PHILADELPHIA (CBS) — The Book of Henry is an offbeat family drama that includes several severe shifts in tone.
And while those jarring narrative surprises don’t all work perfectly, they at least mark this fable – a viewing alternative to the lineup of caffeinated summer thrillers — as an ambitious and admirable achievement.
Yet exactly what’s involved in those shifts will have to remain unarticulated lest we wander into regretful spoiler territory.
This much can be said: The Book of Henry is anything but predictable.
It features Naomi Watts as diner waitress Susan Carpenter, a single mom in a small suburban town raising two boys, a playful eight-year-old named Peter (Jacob Tremblay) and thoughtful 11-year-old Henry (Jaeden Lieberher), who just happens to be a genius and who more or less takes care of everybody and everything in their household in his inimitable style.
But there is a terrible secret being harbored by the family unit next door, and Henry writes a book detailing how to solve the agonizing problem.
Susan discovers the titular book written by her son that contains his complicated rescue plan, aimed at stopping a stepfather (Dean Norris), the town’s police commissioner, from mistreating his daughter (Maddie Ziegler), who is a classmate of Henry’s and on whom Henry has a major crush.
But the plan calls for Henry’s mom and younger brother to play leading roles in the invented drama, and they just may not be up to being at the center of it.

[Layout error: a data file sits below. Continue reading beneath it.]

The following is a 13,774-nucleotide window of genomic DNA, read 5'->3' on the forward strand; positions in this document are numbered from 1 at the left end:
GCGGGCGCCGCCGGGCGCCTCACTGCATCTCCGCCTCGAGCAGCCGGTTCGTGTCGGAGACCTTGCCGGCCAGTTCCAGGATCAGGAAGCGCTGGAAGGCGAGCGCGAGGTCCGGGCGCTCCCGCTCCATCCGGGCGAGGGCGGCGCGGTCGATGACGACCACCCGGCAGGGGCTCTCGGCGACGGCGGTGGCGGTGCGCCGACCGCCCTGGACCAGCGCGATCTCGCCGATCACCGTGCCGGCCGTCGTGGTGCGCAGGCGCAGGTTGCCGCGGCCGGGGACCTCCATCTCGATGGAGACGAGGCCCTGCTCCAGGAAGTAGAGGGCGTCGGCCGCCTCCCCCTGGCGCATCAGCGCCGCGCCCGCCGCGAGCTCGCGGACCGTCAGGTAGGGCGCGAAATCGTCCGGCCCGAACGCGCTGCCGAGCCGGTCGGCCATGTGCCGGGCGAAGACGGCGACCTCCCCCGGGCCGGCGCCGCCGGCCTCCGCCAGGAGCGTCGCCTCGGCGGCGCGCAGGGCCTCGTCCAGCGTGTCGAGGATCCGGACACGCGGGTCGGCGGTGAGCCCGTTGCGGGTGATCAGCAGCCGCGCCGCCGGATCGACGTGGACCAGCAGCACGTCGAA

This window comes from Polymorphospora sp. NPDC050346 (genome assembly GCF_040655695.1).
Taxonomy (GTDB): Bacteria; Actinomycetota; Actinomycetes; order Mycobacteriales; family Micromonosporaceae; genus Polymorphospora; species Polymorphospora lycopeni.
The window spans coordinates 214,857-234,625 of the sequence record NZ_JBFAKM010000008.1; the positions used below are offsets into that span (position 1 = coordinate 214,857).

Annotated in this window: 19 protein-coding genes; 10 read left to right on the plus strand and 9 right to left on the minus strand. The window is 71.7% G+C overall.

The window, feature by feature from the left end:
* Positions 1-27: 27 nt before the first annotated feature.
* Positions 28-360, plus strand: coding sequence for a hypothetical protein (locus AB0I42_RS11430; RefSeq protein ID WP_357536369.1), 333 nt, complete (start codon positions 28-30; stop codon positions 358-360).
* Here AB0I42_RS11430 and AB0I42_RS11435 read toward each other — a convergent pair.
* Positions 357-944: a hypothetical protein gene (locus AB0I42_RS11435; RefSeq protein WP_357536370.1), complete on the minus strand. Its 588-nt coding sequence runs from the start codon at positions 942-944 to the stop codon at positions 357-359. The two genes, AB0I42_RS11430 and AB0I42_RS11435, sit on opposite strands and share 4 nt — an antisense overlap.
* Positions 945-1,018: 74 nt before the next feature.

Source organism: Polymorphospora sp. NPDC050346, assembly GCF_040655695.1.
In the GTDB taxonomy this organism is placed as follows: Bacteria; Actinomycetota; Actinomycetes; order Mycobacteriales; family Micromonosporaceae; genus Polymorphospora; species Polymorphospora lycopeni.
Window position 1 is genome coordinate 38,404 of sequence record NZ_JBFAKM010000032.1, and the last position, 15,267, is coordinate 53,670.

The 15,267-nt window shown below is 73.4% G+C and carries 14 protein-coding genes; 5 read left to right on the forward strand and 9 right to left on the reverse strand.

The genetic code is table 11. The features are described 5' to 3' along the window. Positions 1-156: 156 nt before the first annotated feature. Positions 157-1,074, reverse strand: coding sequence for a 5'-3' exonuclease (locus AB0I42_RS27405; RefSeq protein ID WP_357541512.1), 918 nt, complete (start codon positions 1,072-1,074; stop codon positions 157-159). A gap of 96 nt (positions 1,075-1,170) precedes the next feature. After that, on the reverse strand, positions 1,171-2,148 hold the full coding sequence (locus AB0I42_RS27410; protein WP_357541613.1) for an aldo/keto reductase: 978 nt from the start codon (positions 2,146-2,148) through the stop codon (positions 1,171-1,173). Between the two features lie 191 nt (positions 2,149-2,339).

Director Colin Trevorrow hit it big with the large-scale blockbuster, Jurassic World, after attracting movie-landscape attention with the indie charmer, Safety Not Guaranteed. So, for him, The Book of Henry represents a return to small-scale moviemaking.
His modestly mounted film is consistently compelling and generates moderate suspense, although it’s not helped by several farfetched wrinkles in the third act.
But it also manages to be surprisingly moving in the late going.
Watts is her characteristically convincing and appealing self despite script limitations, and Trevorow gets assured performances from his three young principals — Lieberher, Tremblay,and Ziegler.
As for the screenplay by novelist Gregg Hurwitz, which he wrote a couple of decades ago, it throws out the generic playbook and keeps the audience on their toes even when credibility is an issue.
So we’ll move next door to 3 stars out of 4 for The Book of Henry. As summer movies go, it’s little and quiet and thoughtful and grounded in real-world behavior. Not a superhero in sight: what a concept.